ARKANSAS (KFSM) -- It may seem unimaginable to forget a child inside a vehicle on a hot day. However, it happens dozens of times each year and can happen to any family.
On average, national data shows every year in the U.S. at least 37 children die in hot vehicles.
Cpl. Anthony Rice with the Fort Smith Police Department said it only takes 10 minutes inside of a vehicle to rise 20 degrees. It doesn't necessarily matter if the vehicle is in the shade. "Even if the temperature outside is 60 degrees, the inside of a car could easily be 110 degrees," said Cpl. Rice.
This can quickly elevate a child's core body temperature, leading to heat stroke, which is deadly.
There are several ways to prevent these tragedies. "Put something in the backseat with your child that you have to get before you get out of the car," said Cpl. Rice.
He also recommends looking in the backseat before you get out, and putting car keys in places that are out of your child's reach so they can't lock themselves in.
However, there may be a time you could see someone else's child in distress in a hot vehicle. Police said if the child is struggling, use any means possible to get them out. Even if you don't have medical training, there are ways to treat someone who has been left in a hot vehicle.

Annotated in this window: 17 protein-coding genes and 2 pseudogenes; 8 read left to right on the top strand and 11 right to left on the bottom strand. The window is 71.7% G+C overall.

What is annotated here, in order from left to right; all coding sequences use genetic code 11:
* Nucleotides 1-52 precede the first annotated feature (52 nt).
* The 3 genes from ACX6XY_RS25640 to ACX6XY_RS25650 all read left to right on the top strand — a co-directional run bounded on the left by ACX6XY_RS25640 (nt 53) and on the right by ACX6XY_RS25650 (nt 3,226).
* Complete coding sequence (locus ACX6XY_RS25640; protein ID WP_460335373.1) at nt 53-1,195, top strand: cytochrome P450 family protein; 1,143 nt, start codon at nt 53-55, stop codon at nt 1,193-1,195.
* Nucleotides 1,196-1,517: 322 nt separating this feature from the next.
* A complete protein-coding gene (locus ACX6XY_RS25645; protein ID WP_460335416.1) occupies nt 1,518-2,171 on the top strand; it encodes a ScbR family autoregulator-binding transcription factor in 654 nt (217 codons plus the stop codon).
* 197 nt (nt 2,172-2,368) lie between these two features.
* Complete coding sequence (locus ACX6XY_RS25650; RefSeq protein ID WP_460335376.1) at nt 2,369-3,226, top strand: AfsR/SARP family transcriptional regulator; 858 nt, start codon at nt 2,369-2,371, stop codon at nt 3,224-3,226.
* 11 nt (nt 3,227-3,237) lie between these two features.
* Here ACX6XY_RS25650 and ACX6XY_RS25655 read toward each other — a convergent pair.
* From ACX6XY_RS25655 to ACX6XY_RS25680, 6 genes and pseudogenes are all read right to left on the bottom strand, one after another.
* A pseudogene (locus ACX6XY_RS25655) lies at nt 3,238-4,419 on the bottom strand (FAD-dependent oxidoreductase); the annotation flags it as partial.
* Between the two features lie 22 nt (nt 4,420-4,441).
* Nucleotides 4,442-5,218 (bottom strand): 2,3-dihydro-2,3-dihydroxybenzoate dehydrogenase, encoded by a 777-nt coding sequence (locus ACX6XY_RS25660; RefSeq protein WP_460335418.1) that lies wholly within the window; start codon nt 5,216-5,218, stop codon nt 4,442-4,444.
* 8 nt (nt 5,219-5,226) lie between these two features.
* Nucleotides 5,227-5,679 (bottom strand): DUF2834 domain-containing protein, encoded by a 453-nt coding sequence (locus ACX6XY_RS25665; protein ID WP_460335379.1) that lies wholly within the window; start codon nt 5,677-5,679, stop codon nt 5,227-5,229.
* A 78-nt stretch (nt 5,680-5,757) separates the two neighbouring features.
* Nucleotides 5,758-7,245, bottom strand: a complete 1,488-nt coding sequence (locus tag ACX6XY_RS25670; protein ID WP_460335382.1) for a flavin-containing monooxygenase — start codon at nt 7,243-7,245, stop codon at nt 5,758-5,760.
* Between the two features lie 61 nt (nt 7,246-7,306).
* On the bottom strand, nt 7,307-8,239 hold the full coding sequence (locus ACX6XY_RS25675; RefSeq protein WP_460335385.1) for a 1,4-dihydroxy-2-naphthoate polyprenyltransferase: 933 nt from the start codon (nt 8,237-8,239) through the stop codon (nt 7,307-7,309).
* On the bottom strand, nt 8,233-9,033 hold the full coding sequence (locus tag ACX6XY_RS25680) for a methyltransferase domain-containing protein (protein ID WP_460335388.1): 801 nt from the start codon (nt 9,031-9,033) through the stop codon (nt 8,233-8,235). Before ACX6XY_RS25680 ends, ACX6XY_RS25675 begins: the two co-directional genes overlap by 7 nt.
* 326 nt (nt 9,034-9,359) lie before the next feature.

"Most of us carry bottled water with us all the time," said Fort Smith EMS Director Allen Young. "I would wet the patient down and immediately start that cooling process," Young said.
These steps can ultimately save a child's life.
Thousands of animals also die yearly from being left in hot vehicles. Officials said if you see an animal in a hot vehicle, call police immediately.
If the animal's life appears to be in imminent danger, find a witness who will back up your assessment, and then do what you can to get the animal out as you wait for authorities to arrive.